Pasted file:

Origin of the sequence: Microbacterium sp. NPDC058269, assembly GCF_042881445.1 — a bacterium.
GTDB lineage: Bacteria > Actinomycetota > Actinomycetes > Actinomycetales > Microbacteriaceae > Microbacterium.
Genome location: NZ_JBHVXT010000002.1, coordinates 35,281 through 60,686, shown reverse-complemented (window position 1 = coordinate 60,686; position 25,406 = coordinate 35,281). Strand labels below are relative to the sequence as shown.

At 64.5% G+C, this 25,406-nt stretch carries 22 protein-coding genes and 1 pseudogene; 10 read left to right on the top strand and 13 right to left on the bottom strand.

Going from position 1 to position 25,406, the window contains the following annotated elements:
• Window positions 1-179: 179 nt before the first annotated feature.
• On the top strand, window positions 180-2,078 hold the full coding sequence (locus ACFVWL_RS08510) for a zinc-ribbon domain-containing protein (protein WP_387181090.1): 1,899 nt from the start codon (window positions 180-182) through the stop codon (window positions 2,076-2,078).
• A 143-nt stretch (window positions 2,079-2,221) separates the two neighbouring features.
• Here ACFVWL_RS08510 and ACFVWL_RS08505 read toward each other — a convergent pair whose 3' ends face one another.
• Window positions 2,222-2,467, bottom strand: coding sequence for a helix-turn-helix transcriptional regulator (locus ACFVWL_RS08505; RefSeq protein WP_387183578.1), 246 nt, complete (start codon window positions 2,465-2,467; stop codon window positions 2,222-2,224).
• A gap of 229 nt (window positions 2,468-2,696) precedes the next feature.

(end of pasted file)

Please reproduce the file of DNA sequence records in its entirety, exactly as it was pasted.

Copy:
Origin of the sequence: Microbacterium sp. NPDC058269, assembly GCF_042881445.1 — a bacterium.
GTDB lineage: Bacteria > Actinomycetota > Actinomycetes > Actinomycetales > Microbacteriaceae > Microbacterium.
Genome location: NZ_JBHVXT010000002.1, coordinates 35,281 through 60,686, shown reverse-complemented (window position 1 = coordinate 60,686; position 25,406 = coordinate 35,281). Strand labels below are relative to the sequence as shown.

At 64.5% G+C, this 25,406-nt stretch carries 22 protein-coding genes and 1 pseudogene; 10 read left to right on the top strand and 13 right to left on the bottom strand.

Going from position 1 to position 25,406, the window contains the following annotated elements:
• Window positions 1-179: 179 nt before the first annotated feature.
• On the top strand, window positions 180-2,078 hold the full coding sequence (locus ACFVWL_RS08510) for a zinc-ribbon domain-containing protein (protein WP_387181090.1): 1,899 nt from the start codon (window positions 180-182) through the stop codon (window positions 2,076-2,078).
• A 143-nt stretch (window positions 2,079-2,221) separates the two neighbouring features.
• Here ACFVWL_RS08510 and ACFVWL_RS08505 read toward each other — a convergent pair whose 3' ends face one another.
• Window positions 2,222-2,467, bottom strand: coding sequence for a helix-turn-helix transcriptional regulator (locus ACFVWL_RS08505; RefSeq protein WP_387183578.1), 246 nt, complete (start codon window positions 2,465-2,467; stop codon window positions 2,222-2,224).
• A gap of 229 nt (window positions 2,468-2,696) precedes the next feature.